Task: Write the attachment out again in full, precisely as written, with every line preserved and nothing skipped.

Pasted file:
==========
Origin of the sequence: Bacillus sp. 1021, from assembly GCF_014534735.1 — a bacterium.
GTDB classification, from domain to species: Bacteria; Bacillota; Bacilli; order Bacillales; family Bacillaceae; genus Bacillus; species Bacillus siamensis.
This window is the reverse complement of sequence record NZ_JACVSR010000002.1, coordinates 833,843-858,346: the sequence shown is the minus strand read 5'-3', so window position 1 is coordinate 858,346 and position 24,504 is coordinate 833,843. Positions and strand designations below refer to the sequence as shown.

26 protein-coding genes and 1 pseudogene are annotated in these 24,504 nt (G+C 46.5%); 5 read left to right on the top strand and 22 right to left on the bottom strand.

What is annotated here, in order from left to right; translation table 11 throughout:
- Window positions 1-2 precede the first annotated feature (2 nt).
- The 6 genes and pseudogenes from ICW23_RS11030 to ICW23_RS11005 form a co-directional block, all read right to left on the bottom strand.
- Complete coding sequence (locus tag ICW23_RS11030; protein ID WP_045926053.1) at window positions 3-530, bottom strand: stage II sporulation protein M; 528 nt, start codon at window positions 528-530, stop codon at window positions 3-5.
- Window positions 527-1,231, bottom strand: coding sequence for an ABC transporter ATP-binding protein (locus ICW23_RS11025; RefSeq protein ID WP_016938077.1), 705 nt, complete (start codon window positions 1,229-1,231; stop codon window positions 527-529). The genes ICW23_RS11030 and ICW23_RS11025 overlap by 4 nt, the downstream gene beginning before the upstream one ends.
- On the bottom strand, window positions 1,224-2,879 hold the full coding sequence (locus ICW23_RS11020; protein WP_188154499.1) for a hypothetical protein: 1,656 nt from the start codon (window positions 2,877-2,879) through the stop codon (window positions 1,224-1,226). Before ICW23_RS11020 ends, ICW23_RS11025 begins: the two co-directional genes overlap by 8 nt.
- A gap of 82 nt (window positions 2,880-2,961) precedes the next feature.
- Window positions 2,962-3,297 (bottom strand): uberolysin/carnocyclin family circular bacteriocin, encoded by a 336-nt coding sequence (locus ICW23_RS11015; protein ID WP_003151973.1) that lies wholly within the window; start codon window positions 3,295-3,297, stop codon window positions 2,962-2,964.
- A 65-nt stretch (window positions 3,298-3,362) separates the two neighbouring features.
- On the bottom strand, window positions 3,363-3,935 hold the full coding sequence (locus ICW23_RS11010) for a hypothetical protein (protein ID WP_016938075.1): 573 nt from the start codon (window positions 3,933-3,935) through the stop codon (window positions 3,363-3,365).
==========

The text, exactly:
Origin of the sequence: Bacillus sp. 1021, from assembly GCF_014534735.1 — a bacterium.
GTDB classification, from domain to species: Bacteria; Bacillota; Bacilli; order Bacillales; family Bacillaceae; genus Bacillus; species Bacillus siamensis.
This window is the reverse complement of sequence record NZ_JACVSR010000002.1, coordinates 833,843-858,346: the sequence shown is the minus strand read 5'-3', so window position 1 is coordinate 858,346 and position 24,504 is coordinate 833,843. Positions and strand designations below refer to the sequence as shown.

26 protein-coding genes and 1 pseudogene are annotated in these 24,504 nt (G+C 46.5%); 5 read left to right on the top strand and 22 right to left on the bottom strand.

What is annotated here, in order from left to right; translation table 11 throughout:
- Window positions 1-2 precede the first annotated feature (2 nt).
- The 6 genes and pseudogenes from ICW23_RS11030 to ICW23_RS11005 form a co-directional block, all read right to left on the bottom strand.
- Complete coding sequence (locus tag ICW23_RS11030; protein ID WP_045926053.1) at window positions 3-530, bottom strand: stage II sporulation protein M; 528 nt, start codon at window positions 528-530, stop codon at window positions 3-5.
- Window positions 527-1,231, bottom strand: coding sequence for an ABC transporter ATP-binding protein (locus ICW23_RS11025; RefSeq protein ID WP_016938077.1), 705 nt, complete (start codon window positions 1,229-1,231; stop codon window positions 527-529). The genes ICW23_RS11030 and ICW23_RS11025 overlap by 4 nt, the downstream gene beginning before the upstream one ends.
- On the bottom strand, window positions 1,224-2,879 hold the full coding sequence (locus ICW23_RS11020; protein WP_188154499.1) for a hypothetical protein: 1,656 nt from the start codon (window positions 2,877-2,879) through the stop codon (window positions 1,224-1,226). Before ICW23_RS11020 ends, ICW23_RS11025 begins: the two co-directional genes overlap by 8 nt.
- A gap of 82 nt (window positions 2,880-2,961) precedes the next feature.
- Window positions 2,962-3,297 (bottom strand): uberolysin/carnocyclin family circular bacteriocin, encoded by a 336-nt coding sequence (locus ICW23_RS11015; protein ID WP_003151973.1) that lies wholly within the window; start codon window positions 3,295-3,297, stop codon window positions 2,962-2,964.
- A 65-nt stretch (window positions 3,298-3,362) separates the two neighbouring features.
- On the bottom strand, window positions 3,363-3,935 hold the full coding sequence (locus ICW23_RS11010) for a hypothetical protein (protein ID WP_016938075.1): 573 nt from the start codon (window positions 3,933-3,935) through the stop codon (window positions 3,363-3,365).